Inflated pupil numbers and spending on non-food items were behind overpayments of €1.4m to six schools under a government-funded school meals programme.
But the Department of Social Protection still had loose checks on how funds were being spent three years after irregularities first showed up.
The Comptroller and Auditor General’s (C&AG) office reports overpayments of €402,873 to one school in 2011, mainly due to spending on non-food items and inadequate records of either participating pupils or supplies. Almost €130,000 had yet to be paid back in summer 2014.
Another €268,572 was outstanding from a school which the department’s internal audit team found was overpaid almost €400,000 under the non-statutory scheme. The factors were a mix of inflated pupil numbers or false returns; non-food spending; failure to disclose a surplus or other income sources; and inadequate records.
The school was not able to repay lump sums sought by the department, which instead has a recovery plan in place.
These cases — and three out of four others where irregularities were found — were reported to gardaí but a prosecution has only been sought in one.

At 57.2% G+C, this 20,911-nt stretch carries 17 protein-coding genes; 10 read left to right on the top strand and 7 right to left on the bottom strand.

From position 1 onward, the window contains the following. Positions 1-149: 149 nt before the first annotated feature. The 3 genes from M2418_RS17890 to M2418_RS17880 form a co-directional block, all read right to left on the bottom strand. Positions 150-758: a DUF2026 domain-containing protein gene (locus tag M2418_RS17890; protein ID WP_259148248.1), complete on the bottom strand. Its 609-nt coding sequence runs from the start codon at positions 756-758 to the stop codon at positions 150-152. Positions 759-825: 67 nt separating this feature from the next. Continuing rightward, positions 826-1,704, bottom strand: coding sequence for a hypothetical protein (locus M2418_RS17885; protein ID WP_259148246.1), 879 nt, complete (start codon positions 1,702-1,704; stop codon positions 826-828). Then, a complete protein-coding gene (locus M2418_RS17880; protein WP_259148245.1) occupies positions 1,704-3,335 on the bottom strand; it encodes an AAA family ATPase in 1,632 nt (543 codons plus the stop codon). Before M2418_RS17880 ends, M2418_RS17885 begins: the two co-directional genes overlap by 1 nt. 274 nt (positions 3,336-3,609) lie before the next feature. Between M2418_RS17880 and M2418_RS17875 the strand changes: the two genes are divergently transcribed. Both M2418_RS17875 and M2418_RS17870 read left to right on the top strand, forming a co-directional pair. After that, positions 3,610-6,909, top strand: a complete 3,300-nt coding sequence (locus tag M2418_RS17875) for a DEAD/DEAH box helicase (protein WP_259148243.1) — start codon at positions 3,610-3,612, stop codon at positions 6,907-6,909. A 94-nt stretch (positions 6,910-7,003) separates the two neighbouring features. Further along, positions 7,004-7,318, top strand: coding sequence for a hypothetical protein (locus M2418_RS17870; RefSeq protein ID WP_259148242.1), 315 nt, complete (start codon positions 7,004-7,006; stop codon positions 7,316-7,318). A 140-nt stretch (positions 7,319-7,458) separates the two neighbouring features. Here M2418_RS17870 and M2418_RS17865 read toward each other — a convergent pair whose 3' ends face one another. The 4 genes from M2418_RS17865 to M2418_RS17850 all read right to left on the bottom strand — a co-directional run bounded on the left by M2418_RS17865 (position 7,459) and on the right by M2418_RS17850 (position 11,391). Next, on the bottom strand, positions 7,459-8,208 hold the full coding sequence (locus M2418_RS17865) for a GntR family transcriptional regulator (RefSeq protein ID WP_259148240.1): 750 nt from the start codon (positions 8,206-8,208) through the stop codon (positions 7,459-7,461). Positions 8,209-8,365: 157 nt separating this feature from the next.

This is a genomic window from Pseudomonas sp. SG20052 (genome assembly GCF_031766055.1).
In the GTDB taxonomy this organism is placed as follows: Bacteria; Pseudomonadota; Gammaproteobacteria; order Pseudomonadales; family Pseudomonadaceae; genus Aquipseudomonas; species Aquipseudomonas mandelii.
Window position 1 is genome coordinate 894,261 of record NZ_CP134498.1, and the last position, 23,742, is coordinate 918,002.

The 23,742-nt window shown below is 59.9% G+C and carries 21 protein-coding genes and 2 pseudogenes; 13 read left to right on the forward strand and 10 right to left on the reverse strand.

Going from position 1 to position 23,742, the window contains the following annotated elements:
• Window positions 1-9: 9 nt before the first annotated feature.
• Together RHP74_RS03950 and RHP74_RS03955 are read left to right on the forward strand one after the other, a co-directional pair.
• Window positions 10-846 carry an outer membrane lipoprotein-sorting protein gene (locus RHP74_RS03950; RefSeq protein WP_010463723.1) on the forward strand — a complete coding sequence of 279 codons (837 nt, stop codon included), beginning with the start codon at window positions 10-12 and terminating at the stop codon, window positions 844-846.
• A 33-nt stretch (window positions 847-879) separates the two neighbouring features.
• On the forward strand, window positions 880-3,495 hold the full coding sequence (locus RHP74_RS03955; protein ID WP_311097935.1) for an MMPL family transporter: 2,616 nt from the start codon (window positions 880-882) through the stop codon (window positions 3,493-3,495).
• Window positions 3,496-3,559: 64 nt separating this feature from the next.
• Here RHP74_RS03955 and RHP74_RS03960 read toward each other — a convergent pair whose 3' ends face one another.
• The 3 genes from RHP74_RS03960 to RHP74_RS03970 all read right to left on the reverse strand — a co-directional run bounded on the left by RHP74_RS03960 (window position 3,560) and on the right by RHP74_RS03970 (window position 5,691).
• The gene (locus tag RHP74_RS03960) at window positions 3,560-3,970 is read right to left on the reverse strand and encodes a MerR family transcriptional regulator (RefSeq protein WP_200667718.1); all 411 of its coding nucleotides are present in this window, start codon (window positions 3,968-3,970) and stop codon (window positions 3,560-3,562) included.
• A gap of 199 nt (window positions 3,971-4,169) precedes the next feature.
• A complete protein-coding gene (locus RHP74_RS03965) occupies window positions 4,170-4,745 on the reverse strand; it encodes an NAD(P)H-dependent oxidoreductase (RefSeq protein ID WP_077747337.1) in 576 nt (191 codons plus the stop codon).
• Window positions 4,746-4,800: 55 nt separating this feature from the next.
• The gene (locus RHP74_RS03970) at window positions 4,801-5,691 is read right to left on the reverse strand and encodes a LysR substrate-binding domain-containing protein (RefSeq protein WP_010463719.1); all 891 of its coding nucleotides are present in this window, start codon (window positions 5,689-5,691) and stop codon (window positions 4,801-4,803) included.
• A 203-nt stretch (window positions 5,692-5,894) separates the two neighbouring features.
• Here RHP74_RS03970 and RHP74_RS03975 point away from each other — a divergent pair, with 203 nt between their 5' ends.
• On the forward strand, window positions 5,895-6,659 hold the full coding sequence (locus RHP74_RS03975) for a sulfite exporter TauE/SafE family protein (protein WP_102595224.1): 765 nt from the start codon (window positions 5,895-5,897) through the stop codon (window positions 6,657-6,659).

It was found in 2013 to have been overpaid €73,320 due to inflated pupil numbers or false returns.
The entire amounts have only been repaid by three other schools which were overpaid between €57,713 and €368,727.
The scheme is run by about 1,000 local organisations, some of which provide services to a number of schools.
The C&AG audited 23 organisations in the 2013/14 school year, finding one with a €50,000 surplus but the source was not investigated by the department.
Eight out of 20 schools in the Department of Education’s DEIS programme to tackle disadvantage had fewer pupils than the number for which payments issued, resulting in estimated over-payments of €42,000.
The department said the differences were less than 10 pupils in seven of the eight cases, and changes to admissions, student absences and closures can make it difficult for schools to predict school meals take-up.
Separate bank accounts will now have to be operated for organisations getting more than €10,000 a year and for any schools joining the scheme, according to the department.
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